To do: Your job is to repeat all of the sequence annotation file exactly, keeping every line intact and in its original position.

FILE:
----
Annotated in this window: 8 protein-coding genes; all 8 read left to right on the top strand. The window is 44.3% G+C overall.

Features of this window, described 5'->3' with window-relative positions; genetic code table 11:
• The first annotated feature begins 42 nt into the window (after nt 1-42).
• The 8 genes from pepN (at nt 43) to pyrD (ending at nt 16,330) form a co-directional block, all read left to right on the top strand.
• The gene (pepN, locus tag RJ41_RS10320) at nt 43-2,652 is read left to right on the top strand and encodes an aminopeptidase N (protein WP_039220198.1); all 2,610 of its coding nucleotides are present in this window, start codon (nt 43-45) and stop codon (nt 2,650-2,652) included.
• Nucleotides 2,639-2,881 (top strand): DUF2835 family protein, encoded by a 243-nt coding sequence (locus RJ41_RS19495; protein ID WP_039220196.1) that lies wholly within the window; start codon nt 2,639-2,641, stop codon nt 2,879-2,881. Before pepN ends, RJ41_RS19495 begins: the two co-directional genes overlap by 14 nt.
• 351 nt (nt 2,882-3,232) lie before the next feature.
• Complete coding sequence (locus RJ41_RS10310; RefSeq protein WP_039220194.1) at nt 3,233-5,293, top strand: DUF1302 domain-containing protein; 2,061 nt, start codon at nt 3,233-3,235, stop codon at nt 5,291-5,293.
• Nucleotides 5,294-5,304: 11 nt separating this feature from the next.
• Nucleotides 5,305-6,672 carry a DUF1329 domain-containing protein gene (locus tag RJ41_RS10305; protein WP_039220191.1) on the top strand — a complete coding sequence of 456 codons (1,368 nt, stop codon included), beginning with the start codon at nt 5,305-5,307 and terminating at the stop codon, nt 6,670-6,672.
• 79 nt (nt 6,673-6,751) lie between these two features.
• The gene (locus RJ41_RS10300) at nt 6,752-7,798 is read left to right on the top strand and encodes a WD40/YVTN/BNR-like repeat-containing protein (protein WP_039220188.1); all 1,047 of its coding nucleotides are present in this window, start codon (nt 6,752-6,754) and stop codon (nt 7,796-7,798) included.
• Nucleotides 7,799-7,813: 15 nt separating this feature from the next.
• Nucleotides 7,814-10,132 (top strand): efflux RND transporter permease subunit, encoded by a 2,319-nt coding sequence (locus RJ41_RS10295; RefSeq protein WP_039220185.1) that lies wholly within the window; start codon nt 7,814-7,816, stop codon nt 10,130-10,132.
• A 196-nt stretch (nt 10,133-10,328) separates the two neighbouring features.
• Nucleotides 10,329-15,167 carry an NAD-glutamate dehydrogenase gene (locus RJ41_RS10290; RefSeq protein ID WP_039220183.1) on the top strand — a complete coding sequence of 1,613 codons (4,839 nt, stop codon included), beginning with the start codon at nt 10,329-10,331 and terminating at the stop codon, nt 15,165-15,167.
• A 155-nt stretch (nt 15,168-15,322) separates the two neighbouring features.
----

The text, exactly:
Annotated in this window: 8 protein-coding genes; all 8 read left to right on the top strand. The window is 44.3% G+C overall.

Features of this window, described 5'->3' with window-relative positions; genetic code table 11:
• The first annotated feature begins 42 nt into the window (after nt 1-42).
• The 8 genes from pepN (at nt 43) to pyrD (ending at nt 16,330) form a co-directional block, all read left to right on the top strand.
• The gene (pepN, locus tag RJ41_RS10320) at nt 43-2,652 is read left to right on the top strand and encodes an aminopeptidase N (protein WP_039220198.1); all 2,610 of its coding nucleotides are present in this window, start codon (nt 43-45) and stop codon (nt 2,650-2,652) included.
• Nucleotides 2,639-2,881 (top strand): DUF2835 family protein, encoded by a 243-nt coding sequence (locus RJ41_RS19495; protein ID WP_039220196.1) that lies wholly within the window; start codon nt 2,639-2,641, stop codon nt 2,879-2,881. Before pepN ends, RJ41_RS19495 begins: the two co-directional genes overlap by 14 nt.
• 351 nt (nt 2,882-3,232) lie before the next feature.
• Complete coding sequence (locus RJ41_RS10310; RefSeq protein WP_039220194.1) at nt 3,233-5,293, top strand: DUF1302 domain-containing protein; 2,061 nt, start codon at nt 3,233-3,235, stop codon at nt 5,291-5,293.
• Nucleotides 5,294-5,304: 11 nt separating this feature from the next.
• Nucleotides 5,305-6,672 carry a DUF1329 domain-containing protein gene (locus tag RJ41_RS10305; protein WP_039220191.1) on the top strand — a complete coding sequence of 456 codons (1,368 nt, stop codon included), beginning with the start codon at nt 5,305-5,307 and terminating at the stop codon, nt 6,670-6,672.
• 79 nt (nt 6,673-6,751) lie between these two features.
• The gene (locus RJ41_RS10300) at nt 6,752-7,798 is read left to right on the top strand and encodes a WD40/YVTN/BNR-like repeat-containing protein (protein WP_039220188.1); all 1,047 of its coding nucleotides are present in this window, start codon (nt 6,752-6,754) and stop codon (nt 7,796-7,798) included.
• Nucleotides 7,799-7,813: 15 nt separating this feature from the next.
• Nucleotides 7,814-10,132 (top strand): efflux RND transporter permease subunit, encoded by a 2,319-nt coding sequence (locus RJ41_RS10295; RefSeq protein WP_039220185.1) that lies wholly within the window; start codon nt 7,814-7,816, stop codon nt 10,130-10,132.
• A 196-nt stretch (nt 10,133-10,328) separates the two neighbouring features.
• Nucleotides 10,329-15,167 carry an NAD-glutamate dehydrogenase gene (locus RJ41_RS10290; RefSeq protein ID WP_039220183.1) on the top strand — a complete coding sequence of 1,613 codons (4,839 nt, stop codon included), beginning with the start codon at nt 10,329-10,331 and terminating at the stop codon, nt 15,165-15,167.
• A 155-nt stretch (nt 15,168-15,322) separates the two neighbouring features.